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RS33 - Live at NECSS: New Dilemmas in Bioethics

Release date: April 24, 2011

In this one hour episode, recorded live at the 2011 Northeast Conference on Science and Skepticism, Massimo and Julia discuss bioethics with two special guests: Jacob Appel, doctor, author, lawyer and bioethicist; and Jennifer Michael Hecht, poet and historian of science. Topics covered included: Should parents be allowed to select the gender and sexual orientation of their babies? Should pharmacists and physicians be allowed to refuse to provide treatments that violate their own religious or ethical principles? And when is assisted suicide acceptable?

Reader Comments (2)

During the part about genetically altering one's children, bow while listening now and and at NECSS I couldn't help but thinking of the movie "Gattaca". Vincent manages to excel through hard work, just like how most of us excel now, but he had to illegally make himself appear to be Jerome in any biological tests, and he does so in spite of the genetic enhancement of the people around him.

While it is emotionally satisfying that Vincent proves the überhumans' belief in GMOing themselves to be wrong, I wonder if it will actually always be that way?

In the near term it certainly is that way, for we don't know that much about the biological reasons for higher intelligence. (I say that we don't know mostly because, offhand, all I can think of are genetics that negatively affect intelligence like Downs Syndrome or phenyketonuria, and of no enhancing genes/alleles.) In addition, intelligence is probably (IANAB) a fiendishly complex interaction of epigenetic effetcs, epistatic effects and what not, so even if we could test for these alleles like we might for Tay-Sachs or Downs, making alterations would be non-practical.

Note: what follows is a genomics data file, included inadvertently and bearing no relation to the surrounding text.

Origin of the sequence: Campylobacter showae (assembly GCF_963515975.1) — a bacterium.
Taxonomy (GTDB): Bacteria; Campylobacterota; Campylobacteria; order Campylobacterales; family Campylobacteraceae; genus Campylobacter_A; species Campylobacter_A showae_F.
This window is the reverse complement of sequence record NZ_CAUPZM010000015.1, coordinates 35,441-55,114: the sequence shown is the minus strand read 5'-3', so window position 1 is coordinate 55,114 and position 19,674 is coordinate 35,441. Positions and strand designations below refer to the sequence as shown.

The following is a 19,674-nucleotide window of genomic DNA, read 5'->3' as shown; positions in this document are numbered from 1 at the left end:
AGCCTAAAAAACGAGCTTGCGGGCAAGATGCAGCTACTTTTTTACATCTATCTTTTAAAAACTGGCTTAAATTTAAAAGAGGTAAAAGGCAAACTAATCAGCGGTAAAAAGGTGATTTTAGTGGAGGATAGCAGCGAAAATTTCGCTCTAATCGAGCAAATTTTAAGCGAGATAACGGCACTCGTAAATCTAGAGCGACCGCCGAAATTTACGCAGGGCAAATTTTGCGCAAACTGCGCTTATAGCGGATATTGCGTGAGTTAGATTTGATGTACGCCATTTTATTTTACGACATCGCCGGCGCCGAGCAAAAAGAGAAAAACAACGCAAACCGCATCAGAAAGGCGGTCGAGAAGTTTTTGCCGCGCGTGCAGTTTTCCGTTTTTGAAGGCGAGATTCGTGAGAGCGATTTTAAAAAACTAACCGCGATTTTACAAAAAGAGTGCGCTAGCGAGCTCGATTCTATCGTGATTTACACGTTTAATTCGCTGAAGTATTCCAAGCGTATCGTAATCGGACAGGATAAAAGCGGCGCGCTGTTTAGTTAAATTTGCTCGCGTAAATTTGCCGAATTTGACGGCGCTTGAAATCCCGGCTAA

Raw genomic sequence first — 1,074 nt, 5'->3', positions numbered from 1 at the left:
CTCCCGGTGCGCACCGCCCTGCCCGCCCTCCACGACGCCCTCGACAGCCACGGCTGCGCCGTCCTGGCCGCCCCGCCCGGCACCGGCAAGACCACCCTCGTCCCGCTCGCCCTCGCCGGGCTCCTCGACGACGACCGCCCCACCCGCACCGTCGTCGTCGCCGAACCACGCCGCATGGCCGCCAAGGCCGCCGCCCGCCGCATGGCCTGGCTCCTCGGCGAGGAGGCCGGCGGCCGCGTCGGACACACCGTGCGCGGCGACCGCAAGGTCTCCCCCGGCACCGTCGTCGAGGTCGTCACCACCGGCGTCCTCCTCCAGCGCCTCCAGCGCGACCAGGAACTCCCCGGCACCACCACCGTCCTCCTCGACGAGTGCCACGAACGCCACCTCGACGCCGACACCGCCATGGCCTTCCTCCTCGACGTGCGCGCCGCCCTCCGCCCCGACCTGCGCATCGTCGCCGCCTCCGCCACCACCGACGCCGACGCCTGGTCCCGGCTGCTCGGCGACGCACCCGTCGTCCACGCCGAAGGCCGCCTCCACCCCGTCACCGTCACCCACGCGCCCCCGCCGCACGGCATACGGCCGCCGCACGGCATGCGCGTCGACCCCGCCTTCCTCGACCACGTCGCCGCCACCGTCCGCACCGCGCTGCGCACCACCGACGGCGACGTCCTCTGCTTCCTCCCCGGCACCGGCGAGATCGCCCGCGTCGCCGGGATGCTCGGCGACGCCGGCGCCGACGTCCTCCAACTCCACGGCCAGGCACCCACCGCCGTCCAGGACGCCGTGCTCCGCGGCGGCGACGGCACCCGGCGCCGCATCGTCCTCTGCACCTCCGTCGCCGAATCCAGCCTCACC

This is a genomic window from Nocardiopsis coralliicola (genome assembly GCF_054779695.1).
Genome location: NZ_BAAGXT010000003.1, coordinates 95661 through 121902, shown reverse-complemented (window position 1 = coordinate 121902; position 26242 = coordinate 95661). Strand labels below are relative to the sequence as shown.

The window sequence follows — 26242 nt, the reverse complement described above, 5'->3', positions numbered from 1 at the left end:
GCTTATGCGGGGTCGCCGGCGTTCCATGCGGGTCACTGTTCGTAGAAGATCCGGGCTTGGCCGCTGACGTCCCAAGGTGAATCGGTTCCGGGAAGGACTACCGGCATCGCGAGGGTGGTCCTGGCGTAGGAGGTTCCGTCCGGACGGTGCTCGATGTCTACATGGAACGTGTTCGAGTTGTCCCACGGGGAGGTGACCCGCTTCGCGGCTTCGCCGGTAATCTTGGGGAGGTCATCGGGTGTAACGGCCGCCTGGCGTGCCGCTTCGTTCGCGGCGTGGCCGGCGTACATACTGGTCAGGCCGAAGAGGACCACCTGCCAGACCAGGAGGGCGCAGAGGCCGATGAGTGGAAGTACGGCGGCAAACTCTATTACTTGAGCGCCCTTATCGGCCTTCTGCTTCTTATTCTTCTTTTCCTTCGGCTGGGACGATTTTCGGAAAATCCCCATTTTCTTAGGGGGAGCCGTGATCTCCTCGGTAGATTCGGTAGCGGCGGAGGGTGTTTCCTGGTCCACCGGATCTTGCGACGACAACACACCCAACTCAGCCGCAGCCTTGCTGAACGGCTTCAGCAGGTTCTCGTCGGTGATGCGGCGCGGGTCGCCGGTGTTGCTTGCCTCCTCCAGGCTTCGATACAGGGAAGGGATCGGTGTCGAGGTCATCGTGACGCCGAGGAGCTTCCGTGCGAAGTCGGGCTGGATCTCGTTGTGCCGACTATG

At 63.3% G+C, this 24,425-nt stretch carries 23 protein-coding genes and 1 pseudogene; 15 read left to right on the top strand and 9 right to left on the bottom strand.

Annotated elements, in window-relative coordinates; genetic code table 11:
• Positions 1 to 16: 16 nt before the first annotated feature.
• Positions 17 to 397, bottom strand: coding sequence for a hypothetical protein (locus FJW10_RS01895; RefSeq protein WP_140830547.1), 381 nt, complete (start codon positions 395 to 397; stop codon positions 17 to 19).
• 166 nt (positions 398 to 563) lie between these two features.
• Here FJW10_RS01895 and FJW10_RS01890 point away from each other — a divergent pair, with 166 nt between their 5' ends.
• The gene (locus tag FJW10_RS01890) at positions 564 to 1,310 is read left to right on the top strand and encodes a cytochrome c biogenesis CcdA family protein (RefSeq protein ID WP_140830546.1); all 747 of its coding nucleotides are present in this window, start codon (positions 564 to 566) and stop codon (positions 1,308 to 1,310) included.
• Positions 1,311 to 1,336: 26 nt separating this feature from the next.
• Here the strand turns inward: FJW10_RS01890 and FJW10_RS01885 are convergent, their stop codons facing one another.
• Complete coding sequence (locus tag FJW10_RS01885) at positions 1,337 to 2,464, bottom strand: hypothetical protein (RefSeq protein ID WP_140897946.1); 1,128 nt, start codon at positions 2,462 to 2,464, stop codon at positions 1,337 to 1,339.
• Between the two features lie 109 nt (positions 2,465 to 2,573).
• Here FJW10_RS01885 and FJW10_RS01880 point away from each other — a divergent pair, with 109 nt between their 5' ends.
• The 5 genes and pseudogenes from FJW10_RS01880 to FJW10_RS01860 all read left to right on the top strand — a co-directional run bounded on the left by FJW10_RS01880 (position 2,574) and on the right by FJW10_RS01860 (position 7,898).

But then I look at the young field of bioinformatics and how the application of computing power to biology has enabled so many avenues of research, most impressively in genomics and proteomics, and my boundless enthusiasm and faith for how computer will make our lives better falls off. Not because I lack faith in bioinfomatics enabling safe genetic alterations to increase intelligence in a newborn but but because I have entirely too much faith that it will do so.

Eventually that computing power will be there and simple knowledge of ourselves tells us that somebody will use it. Maybe it will be with the best of intentions, maybe it will be with the worst, but I cannot see the tool going unused. I wish I had the faith that Jennifer Michael Hecht has in humanity, too.

April 24, 2011 | Unregistered CommenterCory Albrecht
Cool stuff again. =D

I would just say that the more we continue to tamper with Nature to fit in our idealistic worlds, the more monstrous results might come from it. We shouldn't always experiment with Nature and just learn to understand & Live with it better.
October 26, 2016 | Unregistered CommenterErnesto

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